Memory External: Matthew Gallagher and Mike Lombardy at Waterloo Arts
Art is always about a relationship with the world. Sometimes that means trying to explain it, or re-interpret it, or document it, or comment on it, but sometimes it is simply a way of understanding how the world works. In Memory External—works of Matthew Gallagher and Mike Lombardy, on view now at Waterloo Arts—the key to understanding the works is the process by which they came into being.
Matthew Gallagher’s works in the show are about the use and enjoyment of natural forces. “The visualization of unseen physical forces drives the exploration of this work,” Gallagher writes. “Electromagnetic, Sonic, gravitational, and chemical processes exist around us that are constantly experienced but remain invisible. My mission is to deliver representations of these forces as art objects.”
That sounds very heady. In looking at the work itself, and asking the artist questions about it, I would translate: this is about playing with stuff in some very specific, controlled, and thoughtful ways, and showing the effects of physics and chemistry through beautiful objects.
One series involves exceedingly detailed sculptural forms, on pedestals under small plexiglass vitrines. Their shapes are somewhere between flowers and crystals, between flickering flames and tentacular coral growths. The substance they are made from—a homogenized mix of fine iron filings (which Gallagher collected from a machine shop) with acrylic paint—is only the vehicle for the story. The forms themselves are the result of powerful earth magnets that pull the stuff into these finely detailed blooms. In several of them, magnets were attached on different facets of the vitrines to pull the material in different directions. From the outside, those spots look like the underbellies of snails, attached to the inside of an aquarium. From the inside, they are magnetic forces captured in solid form. The shapes are a direct result of the filings fitting together along the lines of the magnetic fields, following the path of least resistance until they lock into space. You’ve seen this idea in toys, perhaps at Big Fun: the little hand held plastic bubble, attached to a card with a blank face on it, and iron filings inside you can manipulate with a magnet to give the face hair, or a beard with limitless variation. Gallagher’s works are not about novelty and cute drawings, of course, but a celebration of invisible forces by representing them in objects.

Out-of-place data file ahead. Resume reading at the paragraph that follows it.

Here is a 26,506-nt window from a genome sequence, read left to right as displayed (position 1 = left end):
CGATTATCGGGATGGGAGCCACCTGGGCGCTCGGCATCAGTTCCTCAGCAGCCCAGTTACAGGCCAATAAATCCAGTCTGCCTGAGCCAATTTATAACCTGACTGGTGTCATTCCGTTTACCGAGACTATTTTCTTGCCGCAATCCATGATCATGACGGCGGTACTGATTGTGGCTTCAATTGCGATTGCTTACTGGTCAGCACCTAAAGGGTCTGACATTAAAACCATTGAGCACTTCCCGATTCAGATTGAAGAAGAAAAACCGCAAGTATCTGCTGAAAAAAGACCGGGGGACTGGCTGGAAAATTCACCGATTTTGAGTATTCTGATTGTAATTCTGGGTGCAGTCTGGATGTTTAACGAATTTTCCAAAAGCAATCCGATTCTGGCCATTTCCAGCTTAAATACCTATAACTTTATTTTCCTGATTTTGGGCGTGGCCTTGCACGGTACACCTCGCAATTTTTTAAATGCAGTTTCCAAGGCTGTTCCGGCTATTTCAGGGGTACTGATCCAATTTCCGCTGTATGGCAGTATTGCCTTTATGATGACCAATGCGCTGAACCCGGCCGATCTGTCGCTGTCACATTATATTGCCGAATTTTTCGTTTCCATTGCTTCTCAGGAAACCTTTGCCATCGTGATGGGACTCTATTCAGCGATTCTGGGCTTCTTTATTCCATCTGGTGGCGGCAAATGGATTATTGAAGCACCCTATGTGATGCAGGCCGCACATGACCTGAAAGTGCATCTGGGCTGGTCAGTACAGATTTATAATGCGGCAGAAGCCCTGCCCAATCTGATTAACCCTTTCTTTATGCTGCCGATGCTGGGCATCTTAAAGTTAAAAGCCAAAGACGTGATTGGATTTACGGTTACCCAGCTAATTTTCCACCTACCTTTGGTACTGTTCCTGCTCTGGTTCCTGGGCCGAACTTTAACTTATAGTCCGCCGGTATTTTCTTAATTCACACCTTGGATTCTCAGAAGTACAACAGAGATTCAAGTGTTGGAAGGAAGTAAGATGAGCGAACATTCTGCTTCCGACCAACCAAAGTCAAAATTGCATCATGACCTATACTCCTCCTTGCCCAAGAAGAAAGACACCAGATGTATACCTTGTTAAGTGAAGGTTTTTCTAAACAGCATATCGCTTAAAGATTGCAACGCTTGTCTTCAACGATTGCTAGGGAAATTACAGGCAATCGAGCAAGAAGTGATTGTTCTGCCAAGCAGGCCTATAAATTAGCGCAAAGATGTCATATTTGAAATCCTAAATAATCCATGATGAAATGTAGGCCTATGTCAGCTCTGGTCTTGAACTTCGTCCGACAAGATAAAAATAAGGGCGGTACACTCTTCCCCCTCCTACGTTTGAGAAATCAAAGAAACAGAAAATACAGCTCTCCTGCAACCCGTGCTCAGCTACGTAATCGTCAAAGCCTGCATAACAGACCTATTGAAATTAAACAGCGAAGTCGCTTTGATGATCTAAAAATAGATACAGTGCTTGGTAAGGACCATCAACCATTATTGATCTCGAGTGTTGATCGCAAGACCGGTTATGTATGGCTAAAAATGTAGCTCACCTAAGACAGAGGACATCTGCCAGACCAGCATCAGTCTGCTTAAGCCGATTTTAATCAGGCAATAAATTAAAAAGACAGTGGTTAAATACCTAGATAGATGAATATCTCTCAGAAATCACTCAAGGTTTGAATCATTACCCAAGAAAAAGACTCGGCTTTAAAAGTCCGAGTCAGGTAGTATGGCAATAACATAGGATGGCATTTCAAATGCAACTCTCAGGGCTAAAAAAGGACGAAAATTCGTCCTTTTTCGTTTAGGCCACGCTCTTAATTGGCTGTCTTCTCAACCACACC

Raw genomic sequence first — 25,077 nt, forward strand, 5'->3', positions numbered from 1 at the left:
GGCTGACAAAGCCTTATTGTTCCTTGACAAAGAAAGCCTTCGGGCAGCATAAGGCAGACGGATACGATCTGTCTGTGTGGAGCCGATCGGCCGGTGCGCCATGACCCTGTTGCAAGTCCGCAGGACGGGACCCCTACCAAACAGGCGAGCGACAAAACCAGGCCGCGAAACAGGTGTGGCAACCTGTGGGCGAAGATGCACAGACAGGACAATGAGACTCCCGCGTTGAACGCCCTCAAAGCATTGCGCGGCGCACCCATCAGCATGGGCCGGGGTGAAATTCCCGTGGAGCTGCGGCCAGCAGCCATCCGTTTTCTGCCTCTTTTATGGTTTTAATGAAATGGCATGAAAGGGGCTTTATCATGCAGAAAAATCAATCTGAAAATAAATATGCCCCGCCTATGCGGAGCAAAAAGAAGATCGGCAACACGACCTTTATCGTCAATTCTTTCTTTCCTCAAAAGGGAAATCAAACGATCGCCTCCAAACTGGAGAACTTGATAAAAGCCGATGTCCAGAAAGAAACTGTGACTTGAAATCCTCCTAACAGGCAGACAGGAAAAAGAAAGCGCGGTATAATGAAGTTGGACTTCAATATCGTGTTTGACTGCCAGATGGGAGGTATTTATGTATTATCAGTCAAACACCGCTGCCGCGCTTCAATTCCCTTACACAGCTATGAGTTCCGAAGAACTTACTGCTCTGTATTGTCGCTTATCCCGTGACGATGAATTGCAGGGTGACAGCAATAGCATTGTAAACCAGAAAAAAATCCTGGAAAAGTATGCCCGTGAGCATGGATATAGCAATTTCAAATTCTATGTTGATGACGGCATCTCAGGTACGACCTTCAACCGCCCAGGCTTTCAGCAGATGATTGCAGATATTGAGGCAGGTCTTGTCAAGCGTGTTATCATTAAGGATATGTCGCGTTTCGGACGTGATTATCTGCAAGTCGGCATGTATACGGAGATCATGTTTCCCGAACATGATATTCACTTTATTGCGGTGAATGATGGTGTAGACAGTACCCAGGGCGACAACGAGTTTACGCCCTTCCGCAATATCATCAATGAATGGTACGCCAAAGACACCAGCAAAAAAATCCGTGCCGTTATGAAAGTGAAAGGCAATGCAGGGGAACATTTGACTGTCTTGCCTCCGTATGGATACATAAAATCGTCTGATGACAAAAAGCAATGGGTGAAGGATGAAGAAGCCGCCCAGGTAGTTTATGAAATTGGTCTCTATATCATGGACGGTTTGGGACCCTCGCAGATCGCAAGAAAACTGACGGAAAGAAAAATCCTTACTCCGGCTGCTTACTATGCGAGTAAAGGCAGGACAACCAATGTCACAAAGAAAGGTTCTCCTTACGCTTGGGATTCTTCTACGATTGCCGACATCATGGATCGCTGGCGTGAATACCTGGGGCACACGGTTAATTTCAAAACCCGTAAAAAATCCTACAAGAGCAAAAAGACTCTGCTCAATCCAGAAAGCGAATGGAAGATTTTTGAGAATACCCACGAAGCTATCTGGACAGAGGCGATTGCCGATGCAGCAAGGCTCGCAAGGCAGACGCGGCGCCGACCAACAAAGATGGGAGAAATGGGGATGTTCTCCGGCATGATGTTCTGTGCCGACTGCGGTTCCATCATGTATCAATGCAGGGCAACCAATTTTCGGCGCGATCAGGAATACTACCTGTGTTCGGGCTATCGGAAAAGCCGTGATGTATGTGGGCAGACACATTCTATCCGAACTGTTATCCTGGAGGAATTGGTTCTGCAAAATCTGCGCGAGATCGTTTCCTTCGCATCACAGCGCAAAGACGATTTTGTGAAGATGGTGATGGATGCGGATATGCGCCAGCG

On the wall behind those are a couple of drawings, also all about the behavior of material. In these cases, on paper perhaps 15 feet long by 4 feet wide, Gallagher has drawn with a ballpoint pen and then doused the drawing with isopropyl alcohol. The alcohol reacts with the ink, blurring the lines to varying degrees—sometimes just enough to make a fine line look like it was done with a fat crayon or marker, and in other cases enough to make it look like a watercolor puddle. The other effect is that it breaks out colors from the ballpoint ink. Gallagher said he was surprised to find that the black ink of his pen came apart in a spectrum of different colors.